This humble grass is also being used for other household purposes. One can choose between a bamboo bed, a bamboo dining table set, bamboo sofas and knick-knacks. It can be utilized to make anything- from furniture to washable curtains and mats. Glass topped bamboo coffee tables look very chic. Household items like trays, mugs, flower vases, wall hangings, photo frames and tablemats made of bamboo are also fast disappearing off the shop shelves. These are also great gift ideas and the emporia of Assam and Nagaland offer a wide variety of such items.

Bamboo curtains, screens or room dividers lend an ethnic touch to the décor and also help to bring the outdoors in. They are ideal for balconies, terraces, studies or dens. The partitions are made by holding fine bamboo stems together by an intricate weave and interspersing them with sturdy threads in bright colors.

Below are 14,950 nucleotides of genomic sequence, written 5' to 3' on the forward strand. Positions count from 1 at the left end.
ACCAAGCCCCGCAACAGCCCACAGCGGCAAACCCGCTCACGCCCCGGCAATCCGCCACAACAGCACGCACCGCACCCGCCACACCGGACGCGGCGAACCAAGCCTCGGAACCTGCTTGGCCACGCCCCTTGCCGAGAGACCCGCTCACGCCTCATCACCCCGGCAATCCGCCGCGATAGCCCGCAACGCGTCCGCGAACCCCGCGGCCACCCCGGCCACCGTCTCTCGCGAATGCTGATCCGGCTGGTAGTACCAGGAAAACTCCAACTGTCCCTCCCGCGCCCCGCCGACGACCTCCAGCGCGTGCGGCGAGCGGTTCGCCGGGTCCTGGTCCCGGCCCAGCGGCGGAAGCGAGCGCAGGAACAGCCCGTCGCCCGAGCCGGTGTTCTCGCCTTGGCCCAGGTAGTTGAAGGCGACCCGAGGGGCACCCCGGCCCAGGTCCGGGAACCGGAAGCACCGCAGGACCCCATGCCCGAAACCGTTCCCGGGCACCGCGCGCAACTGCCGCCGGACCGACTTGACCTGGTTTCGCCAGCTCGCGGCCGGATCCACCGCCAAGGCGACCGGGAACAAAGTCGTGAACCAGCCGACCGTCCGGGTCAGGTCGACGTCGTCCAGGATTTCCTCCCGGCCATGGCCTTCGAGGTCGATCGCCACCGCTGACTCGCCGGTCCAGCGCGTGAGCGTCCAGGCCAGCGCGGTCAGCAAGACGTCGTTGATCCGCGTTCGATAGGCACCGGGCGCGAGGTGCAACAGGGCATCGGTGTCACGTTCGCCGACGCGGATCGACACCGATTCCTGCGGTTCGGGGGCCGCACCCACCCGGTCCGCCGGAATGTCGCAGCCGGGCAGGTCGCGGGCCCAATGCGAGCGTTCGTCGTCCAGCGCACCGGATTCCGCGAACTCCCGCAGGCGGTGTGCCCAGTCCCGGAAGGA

The graceful lines and lightweight portable aspects of bamboo furniture injects an informal and airy look in the décor, which appeals to most people. Also, bamboo is quite inexpensive and one can furnish one’s entire house with bamboo furniture at a reasonable price. Bamboo has become a vital structure element in modern homes. This sturdy grass fits in with the sparseness of modern minimalism and even with ornate interiors.

Apart from furniture items made of bamboo, the market today is flooded with other bamboo products including lampshades, place mats, coasters, flower pots, shopping bags, baskets, boxes, pen stands etc. Bamboo-framed mirrors add aesthetic appeal to a collection of other wood framed mirrors. A friend of mine has an eye-catching bamboo chest of drawers that she has made to order. Bottle holders, clocks and vases combined with glass, metal or other materials are also the rage and high on the fashion list. They are also excellent gift ideas. Bamboo handbags are currently the rage in metros, providing an eco-friendly option to leather and a smarter alternative to cloth jholas. Bamboo hair clips and hair accessories are also high on the fashion list.